Tracy Claeys's first game as a non-interim head coach was peak Gopher. It was exciting for long stretches as Minnesota threw caution to the wind and ran deep bomb and deep bomb. Minnesota received both gifts and sorrow. While clock management at the end doomed the team, Michigan should have picked off Leidner twice. Both times would have prevented touchdowns.
Playing for the upset requires a high variance strategy. With Michigan's stout run defense, Minnesota was going to have to air the ball out, which it did throughout the game. Mitch Leidner played another solid game. He had some unfortunate underthrows, but his receivers made plays for him. Leidner was 16/33 for 317 yards and a touchdown. Brandon Lingen went over 100 yards receiving, and made multiple circus grabs.
Running the ball was a harder slog. Michigan's interior defensive line is excellent, and the Gophers were unable to get a consistent push. Even so, Rodney Smith and Shannon Brooks gained tough yards, and Michigan twice saved touchdowns with shoestring tackles. Michigan may not be the best defense in the country, but they were a challenge that the offense met head on.
There are several takeaways from this chart. First, Minnesota's defense is the hidden factor on this chart. They regularly pinned Michigan in places that gave the Gophers good field position. Jack Rudock's confusing shuffle pass that was intercepted also plays a role. One can read this chart pessimistically. In that reading, the Gophers left points on the table for the first 11 drives because they could only muster field goals instead of touchdowns.
Optimistically, one looks at the chart and sees a strong offensive performance that should have been enough to win the game, especially if the play calling last 19 seconds had looked different.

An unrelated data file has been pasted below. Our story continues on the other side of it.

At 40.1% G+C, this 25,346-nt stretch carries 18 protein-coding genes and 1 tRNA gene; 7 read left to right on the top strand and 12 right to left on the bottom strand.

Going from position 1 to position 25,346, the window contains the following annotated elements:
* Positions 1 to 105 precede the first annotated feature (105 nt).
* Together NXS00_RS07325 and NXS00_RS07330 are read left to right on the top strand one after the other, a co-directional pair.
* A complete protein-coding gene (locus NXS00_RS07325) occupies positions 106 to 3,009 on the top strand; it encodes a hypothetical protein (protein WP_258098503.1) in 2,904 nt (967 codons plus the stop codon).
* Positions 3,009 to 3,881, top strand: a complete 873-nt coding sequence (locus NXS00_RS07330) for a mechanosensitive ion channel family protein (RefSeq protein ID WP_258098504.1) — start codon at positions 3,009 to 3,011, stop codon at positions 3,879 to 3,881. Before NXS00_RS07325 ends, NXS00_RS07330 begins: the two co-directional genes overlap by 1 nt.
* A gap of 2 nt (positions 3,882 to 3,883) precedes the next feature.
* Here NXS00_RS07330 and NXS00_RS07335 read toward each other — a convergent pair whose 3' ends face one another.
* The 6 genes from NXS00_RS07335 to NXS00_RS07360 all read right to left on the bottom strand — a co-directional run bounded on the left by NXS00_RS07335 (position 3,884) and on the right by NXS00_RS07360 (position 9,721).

New chart type! The above chart is a violin plot, which is like a box plot, except that the sides show the rotated probability density function at each point. That is, how likely is it that we saw a pass on second down go for zero yards (an incompletion).
Several points jump out. First down was a challenge on Saturday. Minnesota had most of its passing success on second down. The most common yardage for both run and pass plays was close to zero. Second, Minnesota had a tremendous challenge running the ball at all. The eagle shaped plot on second down is instructive. Minnesota had lots of plays go for small amounts of yards, which led to many third and longs over the night. Absent explosive plays, the Gophers can ill afford to get off schedule.
Fortunately for Minnesota, there were explosive plays. I define an explosive play as a play that went for at least ten yards. The Gophers had 13 of them at Michigan, or almost one out of every five plays. Most of them were on second down, hence the lower median than first and third. At least two of them were straight gifts by the Michigan defense. On one, Michigan's safety let the ball go through his hands. On the other, Michigan let a fallen Brandon Lingen catch a ball while triple covered.
Not that it is a surprise, but the Gophers have success throwing the ball out of 10 personnel. Minnesota used a lot of max protection for pass plays. Usually, the two tight end sets turned into pass plays with at least one tight end running a route. Minnesota had a fair amount of success on seam routes and stick routes, two patterns that should carry over the rest of the seasons.
Matt has talked before about the coaching staff transition from NIU to Minnesota. At NIU, they had a quick pass game from the shotgun, which turned into a power run game from under center at Minnesota. On Saturday, Limegrover seemed to try to mix those two styles. I have long been in favor of more short throws like quick slants in the offense. Leidner appears to be more comfortable after hitting a few, and the offense can do a better job spreading the defense. This opens up running lanes for the backs.
One minor note. Leidner looked better running on Saturday than he has the entire season. I'm even more curious how injured he was going into the bye week.
In sum, the devastation as a fan over Saturday is because the Gophers did in fact play well and get lots of timely breaks. Almost always, that's the recipe for an upset, the poignancy of which would not be understated. Of course, bad clock management and a seeming inability to have a plan for what to do on the goalline with 19 seconds to play doomed the team. Forget it UStreet, It's Michigan.